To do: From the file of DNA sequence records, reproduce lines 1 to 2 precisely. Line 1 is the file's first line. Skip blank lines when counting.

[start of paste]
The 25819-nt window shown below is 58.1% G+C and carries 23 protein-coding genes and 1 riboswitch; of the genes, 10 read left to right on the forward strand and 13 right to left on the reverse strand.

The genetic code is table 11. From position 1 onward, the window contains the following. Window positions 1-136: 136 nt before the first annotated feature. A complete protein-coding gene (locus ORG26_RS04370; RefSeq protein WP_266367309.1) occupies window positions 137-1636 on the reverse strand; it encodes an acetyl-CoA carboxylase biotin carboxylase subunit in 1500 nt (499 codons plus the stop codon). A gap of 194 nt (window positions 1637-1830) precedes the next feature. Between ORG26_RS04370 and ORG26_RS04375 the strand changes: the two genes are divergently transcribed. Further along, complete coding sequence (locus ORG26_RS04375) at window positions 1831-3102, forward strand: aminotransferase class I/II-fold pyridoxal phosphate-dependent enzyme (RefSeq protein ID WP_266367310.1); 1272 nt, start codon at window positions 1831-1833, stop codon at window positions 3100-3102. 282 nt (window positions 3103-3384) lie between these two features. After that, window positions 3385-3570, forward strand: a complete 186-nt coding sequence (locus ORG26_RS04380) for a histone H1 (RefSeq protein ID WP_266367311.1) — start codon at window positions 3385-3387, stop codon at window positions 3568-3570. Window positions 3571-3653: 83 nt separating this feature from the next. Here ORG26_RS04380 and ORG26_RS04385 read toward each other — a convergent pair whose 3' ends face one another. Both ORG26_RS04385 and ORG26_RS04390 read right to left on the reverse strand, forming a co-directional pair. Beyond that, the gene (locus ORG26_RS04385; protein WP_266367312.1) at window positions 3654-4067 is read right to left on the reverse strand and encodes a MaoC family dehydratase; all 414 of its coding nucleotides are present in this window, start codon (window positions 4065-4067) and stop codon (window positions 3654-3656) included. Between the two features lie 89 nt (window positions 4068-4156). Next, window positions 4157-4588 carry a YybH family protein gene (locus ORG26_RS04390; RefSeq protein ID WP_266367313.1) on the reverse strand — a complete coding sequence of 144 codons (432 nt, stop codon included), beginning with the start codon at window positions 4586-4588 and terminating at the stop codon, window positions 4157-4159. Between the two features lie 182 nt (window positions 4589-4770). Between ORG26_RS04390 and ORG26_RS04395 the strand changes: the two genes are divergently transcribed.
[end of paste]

The 25819-nt window shown below is 58.1% G+C and carries 23 protein-coding genes and 1 riboswitch; of the genes, 10 read left to right on the forward strand and 13 right to left on the reverse strand.

The genetic code is table 11. From position 1 onward, the window contains the following. Window positions 1-136: 136 nt before the first annotated feature. A complete protein-coding gene (locus ORG26_RS04370; RefSeq protein WP_266367309.1) occupies window positions 137-1636 on the reverse strand; it encodes an acetyl-CoA carboxylase biotin carboxylase subunit in 1500 nt (499 codons plus the stop codon). A gap of 194 nt (window positions 1637-1830) precedes the next feature. Between ORG26_RS04370 and ORG26_RS04375 the strand changes: the two genes are divergently transcribed. Further along, complete coding sequence (locus ORG26_RS04375) at window positions 1831-3102, forward strand: aminotransferase class I/II-fold pyridoxal phosphate-dependent enzyme (RefSeq protein ID WP_266367310.1); 1272 nt, start codon at window positions 1831-1833, stop codon at window positions 3100-3102. 282 nt (window positions 3103-3384) lie between these two features. After that, window positions 3385-3570, forward strand: a complete 186-nt coding sequence (locus ORG26_RS04380) for a histone H1 (RefSeq protein ID WP_266367311.1) — start codon at window positions 3385-3387, stop codon at window positions 3568-3570. Window positions 3571-3653: 83 nt separating this feature from the next. Here ORG26_RS04380 and ORG26_RS04385 read toward each other — a convergent pair whose 3' ends face one another. Both ORG26_RS04385 and ORG26_RS04390 read right to left on the reverse strand, forming a co-directional pair. Beyond that, the gene (locus ORG26_RS04385; protein WP_266367312.1) at window positions 3654-4067 is read right to left on the reverse strand and encodes a MaoC family dehydratase; all 414 of its coding nucleotides are present in this window, start codon (window positions 4065-4067) and stop codon (window positions 3654-3656) included. Between the two features lie 89 nt (window positions 4068-4156). Next, window positions 4157-4588 carry a YybH family protein gene (locus ORG26_RS04390; RefSeq protein ID WP_266367313.1) on the reverse strand — a complete coding sequence of 144 codons (432 nt, stop codon included), beginning with the start codon at window positions 4586-4588 and terminating at the stop codon, window positions 4157-4159. Between the two features lie 182 nt (window positions 4589-4770). Between ORG26_RS04390 and ORG26_RS04395 the strand changes: the two genes are divergently transcribed.